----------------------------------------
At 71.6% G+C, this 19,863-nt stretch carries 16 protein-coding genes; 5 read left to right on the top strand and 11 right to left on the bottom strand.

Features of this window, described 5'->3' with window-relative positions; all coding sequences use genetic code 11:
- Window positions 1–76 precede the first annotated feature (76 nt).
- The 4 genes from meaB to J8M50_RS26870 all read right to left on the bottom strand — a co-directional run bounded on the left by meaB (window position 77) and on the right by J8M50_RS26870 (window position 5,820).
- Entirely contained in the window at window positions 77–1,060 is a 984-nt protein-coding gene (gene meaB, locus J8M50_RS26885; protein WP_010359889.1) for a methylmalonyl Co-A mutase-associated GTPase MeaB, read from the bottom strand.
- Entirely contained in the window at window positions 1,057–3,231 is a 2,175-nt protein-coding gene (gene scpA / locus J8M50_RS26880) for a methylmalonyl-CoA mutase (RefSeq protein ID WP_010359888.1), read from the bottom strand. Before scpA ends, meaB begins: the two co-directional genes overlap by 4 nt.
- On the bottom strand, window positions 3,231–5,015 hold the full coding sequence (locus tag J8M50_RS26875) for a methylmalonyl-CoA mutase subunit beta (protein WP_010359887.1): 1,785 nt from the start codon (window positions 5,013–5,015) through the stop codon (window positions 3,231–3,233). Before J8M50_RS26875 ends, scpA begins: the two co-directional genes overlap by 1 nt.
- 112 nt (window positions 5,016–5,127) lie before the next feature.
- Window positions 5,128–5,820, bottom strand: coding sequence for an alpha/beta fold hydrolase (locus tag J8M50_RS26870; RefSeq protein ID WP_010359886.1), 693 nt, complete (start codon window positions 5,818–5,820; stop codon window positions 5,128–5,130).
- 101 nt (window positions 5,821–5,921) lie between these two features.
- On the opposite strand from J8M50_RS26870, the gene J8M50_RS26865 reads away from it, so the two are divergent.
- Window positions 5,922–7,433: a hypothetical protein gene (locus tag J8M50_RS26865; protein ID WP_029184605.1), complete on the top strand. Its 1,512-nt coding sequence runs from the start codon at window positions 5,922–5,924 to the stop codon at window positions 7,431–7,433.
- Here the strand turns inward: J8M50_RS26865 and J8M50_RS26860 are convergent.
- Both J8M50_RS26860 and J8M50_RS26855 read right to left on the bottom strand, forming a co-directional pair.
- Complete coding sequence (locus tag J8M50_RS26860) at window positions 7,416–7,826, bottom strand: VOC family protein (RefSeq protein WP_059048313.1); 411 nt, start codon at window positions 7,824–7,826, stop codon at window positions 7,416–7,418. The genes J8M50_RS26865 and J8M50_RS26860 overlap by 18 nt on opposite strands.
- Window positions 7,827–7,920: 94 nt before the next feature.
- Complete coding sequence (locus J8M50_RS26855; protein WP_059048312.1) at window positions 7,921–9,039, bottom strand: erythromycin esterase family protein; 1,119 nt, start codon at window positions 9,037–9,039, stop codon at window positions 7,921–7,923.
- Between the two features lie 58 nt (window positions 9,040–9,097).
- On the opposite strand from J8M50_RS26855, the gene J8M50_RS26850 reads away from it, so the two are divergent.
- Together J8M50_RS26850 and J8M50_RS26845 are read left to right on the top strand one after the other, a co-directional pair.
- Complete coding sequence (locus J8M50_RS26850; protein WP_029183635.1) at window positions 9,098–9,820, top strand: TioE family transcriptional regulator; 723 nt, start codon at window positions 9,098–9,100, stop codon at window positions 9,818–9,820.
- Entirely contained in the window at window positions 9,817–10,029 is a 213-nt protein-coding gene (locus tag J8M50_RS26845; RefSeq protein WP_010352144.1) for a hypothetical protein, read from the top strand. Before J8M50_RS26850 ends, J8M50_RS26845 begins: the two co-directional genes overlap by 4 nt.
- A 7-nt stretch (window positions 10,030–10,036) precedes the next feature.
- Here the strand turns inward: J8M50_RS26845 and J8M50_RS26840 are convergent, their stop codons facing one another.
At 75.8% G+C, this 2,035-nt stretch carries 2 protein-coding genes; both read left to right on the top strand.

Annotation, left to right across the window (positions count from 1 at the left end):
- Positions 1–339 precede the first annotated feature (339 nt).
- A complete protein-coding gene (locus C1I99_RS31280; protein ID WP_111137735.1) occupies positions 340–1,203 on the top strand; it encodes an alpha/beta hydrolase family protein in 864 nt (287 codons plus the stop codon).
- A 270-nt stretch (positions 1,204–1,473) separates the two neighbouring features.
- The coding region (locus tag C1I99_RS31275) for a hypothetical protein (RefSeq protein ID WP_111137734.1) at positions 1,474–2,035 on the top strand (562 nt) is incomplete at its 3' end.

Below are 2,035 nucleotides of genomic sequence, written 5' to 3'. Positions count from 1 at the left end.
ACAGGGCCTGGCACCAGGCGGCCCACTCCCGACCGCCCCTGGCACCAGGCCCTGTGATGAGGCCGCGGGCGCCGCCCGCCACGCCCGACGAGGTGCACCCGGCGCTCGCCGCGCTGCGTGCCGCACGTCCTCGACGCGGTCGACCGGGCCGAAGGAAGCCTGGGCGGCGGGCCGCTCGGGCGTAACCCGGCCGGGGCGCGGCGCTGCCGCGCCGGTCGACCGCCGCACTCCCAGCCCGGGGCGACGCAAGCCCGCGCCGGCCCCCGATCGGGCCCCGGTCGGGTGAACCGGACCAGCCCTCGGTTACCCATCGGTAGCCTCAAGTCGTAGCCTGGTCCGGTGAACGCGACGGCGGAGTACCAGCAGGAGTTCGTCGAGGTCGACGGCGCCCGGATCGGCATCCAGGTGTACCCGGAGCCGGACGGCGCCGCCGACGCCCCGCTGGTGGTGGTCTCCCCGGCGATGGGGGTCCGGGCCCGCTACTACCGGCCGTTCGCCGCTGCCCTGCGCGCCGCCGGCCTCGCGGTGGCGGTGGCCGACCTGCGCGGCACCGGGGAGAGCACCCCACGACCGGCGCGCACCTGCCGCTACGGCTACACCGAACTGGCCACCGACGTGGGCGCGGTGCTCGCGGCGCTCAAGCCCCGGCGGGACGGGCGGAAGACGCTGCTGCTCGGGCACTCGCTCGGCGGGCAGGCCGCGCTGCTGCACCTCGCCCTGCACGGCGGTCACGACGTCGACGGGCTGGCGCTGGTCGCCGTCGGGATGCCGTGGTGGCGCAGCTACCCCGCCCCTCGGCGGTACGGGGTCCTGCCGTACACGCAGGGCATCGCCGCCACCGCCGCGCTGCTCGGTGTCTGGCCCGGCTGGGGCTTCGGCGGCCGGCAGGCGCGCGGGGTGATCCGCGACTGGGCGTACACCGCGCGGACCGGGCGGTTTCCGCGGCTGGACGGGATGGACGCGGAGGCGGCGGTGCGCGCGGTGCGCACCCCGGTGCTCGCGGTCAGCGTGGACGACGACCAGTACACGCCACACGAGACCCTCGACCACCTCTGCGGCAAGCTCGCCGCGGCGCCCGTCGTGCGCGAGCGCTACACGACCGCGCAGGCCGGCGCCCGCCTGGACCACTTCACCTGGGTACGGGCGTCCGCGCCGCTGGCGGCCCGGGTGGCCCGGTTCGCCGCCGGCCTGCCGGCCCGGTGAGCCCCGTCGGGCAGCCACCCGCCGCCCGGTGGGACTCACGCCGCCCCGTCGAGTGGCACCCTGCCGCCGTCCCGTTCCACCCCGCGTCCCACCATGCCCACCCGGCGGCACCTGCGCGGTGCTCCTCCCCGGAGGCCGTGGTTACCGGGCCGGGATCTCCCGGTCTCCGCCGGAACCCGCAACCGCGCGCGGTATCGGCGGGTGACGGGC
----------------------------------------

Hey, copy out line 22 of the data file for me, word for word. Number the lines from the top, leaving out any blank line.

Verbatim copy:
- Entirely contained in the window at window positions 9,817–10,029 is a 213-nt protein-coding gene (locus tag J8M50_RS26845; RefSeq protein WP_010352144.1) for a hypothetical protein, read from the top strand. Before J8M50_RS26850 ends, J8M50_RS26845 begins: the two co-directional genes overlap by 4 nt.